“There are significant advantages for a brick and mortar retailer versus an ecommerce retailer in using a live video streaming app,” says Migliozzi. “Retailers are continually increasing their investment in the in-store experience in order to make it a more enjoyable, efficient, and productive time for the consumer. This is critical because they want to keep the customer coming back and increase their time spent in the store. Live-streaming apps enable brick-and-mortar retailers to quickly tap into their large social followings at any moment to show the positive experience that they’ve created in store, which can include the latest in-store product demo or an exciting promotion that they’re running.”
That Periscope and Meerkat could evolve into a feasible platform for brick-and-mortar retailers to drive in-store experience should get marketers excited, but it may not spur them to action any time soon. The risks are still too big.
Meerkat and Periscope as a marketing platform is that fact that they are virtually lawless lands. Unpredictability is in their DNA; such is the nature of “live.” These are environments that invite risk, which is prohibitive for marketers concerned with brand-safety.
“There are brand-safety issues with live user-generated content,” says Mitchell Reichgut, CEO of video ad platform Jun Group. “Advertisers really don’t know what kinds of content their ads will be up against, and that can be a risk.”
The online company a retailers keeps is one thing, and pushing content in the presence of what, let’s face it, could be a bit sleazy, is a valid concern. But that’s not the only risk in going “live.” There are also technical malfunctions to consider — at least at this very early stage. As Diana Gordon, senior partner, group director, Search & Social, Mindshare North America points out, we’ve already seen a big fail in this department.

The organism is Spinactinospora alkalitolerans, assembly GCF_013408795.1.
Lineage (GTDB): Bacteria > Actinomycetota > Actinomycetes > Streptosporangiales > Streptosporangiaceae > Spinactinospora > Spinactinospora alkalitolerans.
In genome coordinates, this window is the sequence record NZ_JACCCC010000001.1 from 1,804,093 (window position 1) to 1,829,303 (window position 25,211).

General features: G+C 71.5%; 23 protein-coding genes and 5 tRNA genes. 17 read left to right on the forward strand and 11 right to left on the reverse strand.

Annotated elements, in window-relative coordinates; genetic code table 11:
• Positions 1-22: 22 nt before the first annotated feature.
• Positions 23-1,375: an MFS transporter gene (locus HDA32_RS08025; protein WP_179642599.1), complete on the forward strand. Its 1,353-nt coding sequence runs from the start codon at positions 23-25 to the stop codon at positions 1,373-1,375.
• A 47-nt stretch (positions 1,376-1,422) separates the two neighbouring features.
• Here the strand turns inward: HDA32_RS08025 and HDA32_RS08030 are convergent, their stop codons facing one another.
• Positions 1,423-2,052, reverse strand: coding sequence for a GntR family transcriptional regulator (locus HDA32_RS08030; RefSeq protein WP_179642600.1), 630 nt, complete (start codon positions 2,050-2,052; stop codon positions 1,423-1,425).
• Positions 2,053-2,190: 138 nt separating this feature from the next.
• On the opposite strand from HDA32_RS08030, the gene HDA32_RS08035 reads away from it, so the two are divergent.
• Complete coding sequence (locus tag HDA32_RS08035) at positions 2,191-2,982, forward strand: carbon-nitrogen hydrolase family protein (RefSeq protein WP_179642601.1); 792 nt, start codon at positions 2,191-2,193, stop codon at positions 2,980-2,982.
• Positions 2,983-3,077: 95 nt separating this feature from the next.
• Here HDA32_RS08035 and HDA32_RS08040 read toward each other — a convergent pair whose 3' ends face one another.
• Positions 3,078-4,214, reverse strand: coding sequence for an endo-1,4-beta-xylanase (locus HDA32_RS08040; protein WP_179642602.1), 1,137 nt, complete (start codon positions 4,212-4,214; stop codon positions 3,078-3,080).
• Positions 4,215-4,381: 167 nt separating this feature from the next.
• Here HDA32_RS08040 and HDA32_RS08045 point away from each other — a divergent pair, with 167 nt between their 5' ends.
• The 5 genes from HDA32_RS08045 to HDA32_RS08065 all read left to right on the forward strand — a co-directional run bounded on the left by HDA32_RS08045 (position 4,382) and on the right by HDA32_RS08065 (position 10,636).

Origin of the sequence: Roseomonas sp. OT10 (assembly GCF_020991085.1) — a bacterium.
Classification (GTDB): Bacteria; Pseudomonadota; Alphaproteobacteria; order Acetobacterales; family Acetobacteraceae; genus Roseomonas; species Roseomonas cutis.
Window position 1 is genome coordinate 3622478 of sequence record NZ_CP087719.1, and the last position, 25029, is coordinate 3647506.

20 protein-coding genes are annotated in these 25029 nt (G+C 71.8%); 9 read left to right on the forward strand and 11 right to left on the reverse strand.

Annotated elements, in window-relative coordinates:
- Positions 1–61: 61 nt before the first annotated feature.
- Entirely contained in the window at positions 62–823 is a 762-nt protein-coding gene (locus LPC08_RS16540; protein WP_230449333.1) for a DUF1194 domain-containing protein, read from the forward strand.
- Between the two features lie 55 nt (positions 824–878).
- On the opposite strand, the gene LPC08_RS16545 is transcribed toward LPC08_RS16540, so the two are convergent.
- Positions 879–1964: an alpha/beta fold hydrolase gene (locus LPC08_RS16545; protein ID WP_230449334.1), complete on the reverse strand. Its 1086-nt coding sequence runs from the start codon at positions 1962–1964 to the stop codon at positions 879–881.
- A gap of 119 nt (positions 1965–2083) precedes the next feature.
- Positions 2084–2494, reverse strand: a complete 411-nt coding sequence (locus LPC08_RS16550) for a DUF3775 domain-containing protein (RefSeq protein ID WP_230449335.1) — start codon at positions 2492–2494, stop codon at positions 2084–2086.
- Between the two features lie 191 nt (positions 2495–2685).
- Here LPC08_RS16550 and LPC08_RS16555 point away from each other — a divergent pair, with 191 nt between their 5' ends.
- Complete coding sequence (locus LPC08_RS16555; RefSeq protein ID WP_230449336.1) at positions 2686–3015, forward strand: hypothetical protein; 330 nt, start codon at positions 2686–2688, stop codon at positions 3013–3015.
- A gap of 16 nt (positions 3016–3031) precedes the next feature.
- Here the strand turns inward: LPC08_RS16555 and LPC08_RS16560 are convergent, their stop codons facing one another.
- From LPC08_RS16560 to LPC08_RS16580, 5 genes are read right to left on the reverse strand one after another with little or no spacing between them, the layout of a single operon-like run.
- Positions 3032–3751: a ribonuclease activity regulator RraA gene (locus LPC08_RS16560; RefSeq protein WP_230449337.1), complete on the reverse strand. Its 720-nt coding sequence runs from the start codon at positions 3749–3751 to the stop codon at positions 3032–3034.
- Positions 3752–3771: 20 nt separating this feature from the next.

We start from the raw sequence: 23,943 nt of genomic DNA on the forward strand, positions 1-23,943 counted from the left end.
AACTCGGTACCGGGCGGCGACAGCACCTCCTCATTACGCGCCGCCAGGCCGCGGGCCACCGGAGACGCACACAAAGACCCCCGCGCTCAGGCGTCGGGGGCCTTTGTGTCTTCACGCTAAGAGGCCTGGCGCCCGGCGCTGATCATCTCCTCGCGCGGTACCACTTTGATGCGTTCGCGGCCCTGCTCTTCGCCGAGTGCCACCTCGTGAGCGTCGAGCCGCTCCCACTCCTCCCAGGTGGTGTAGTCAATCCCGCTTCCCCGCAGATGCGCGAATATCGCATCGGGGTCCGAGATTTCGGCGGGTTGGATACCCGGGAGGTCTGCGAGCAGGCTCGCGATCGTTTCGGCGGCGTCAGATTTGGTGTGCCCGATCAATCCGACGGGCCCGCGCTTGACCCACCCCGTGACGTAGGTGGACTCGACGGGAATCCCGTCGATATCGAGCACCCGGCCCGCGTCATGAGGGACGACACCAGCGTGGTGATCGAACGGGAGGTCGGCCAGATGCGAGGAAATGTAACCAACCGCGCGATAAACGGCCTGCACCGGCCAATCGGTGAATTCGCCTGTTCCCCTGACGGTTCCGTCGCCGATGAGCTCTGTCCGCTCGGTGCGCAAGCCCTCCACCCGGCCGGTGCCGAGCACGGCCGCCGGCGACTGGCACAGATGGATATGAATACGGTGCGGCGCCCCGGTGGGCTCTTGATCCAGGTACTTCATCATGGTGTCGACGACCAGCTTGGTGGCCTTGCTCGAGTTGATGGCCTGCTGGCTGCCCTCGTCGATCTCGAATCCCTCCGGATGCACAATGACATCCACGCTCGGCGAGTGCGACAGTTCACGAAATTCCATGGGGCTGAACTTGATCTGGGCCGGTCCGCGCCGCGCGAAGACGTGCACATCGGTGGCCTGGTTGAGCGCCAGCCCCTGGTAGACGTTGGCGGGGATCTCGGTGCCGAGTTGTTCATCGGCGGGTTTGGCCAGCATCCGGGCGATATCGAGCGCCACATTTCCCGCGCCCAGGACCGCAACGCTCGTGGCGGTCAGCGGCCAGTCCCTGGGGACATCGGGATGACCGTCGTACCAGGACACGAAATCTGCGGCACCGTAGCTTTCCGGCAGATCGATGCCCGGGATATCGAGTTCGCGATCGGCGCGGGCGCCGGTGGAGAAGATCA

“Just ask Madonna,” Gordon says. “She recently teased and counted down the premiere of her new video on Meerkat only to have it launch with a dead page, offering no explanation to anticipating viewers.”
Now, a business with a couple brick-and-mortar locations is not exactly comparable to Madonna. A technical snafu like that will not be a mass devastation blown up in the public’s eye. But it will be embarrassing and it could weaken a marketer’s campaign. Marketers just have to use “trust and preparation,” Clifton advises because “when you’re broadcasting live footage, there are no retakes.”
Gordon Borrell, CEO of Borrell Associates remains skeptical of the value Meerkat and Periscope hold for retailers. “This is definitely a wait-and-see opportunity,” Borrell says. “Let someone else jump in first and make the mistakes. I’m not as enthusiastic about the opportunities, but that’s only because I can’t see a valuable audience with specific characteristics that a marketer would necessarily want to reach. It was evident with Google from the outset because people would identify themselves by what they were searching (homes, cars, restaurants, etc.). It was evident with Facebook because people would enter profiles and then enhance their own targetability by connecting with other people (who also had profiles). But I’m not seeing it just yet with live-streaming video programs.”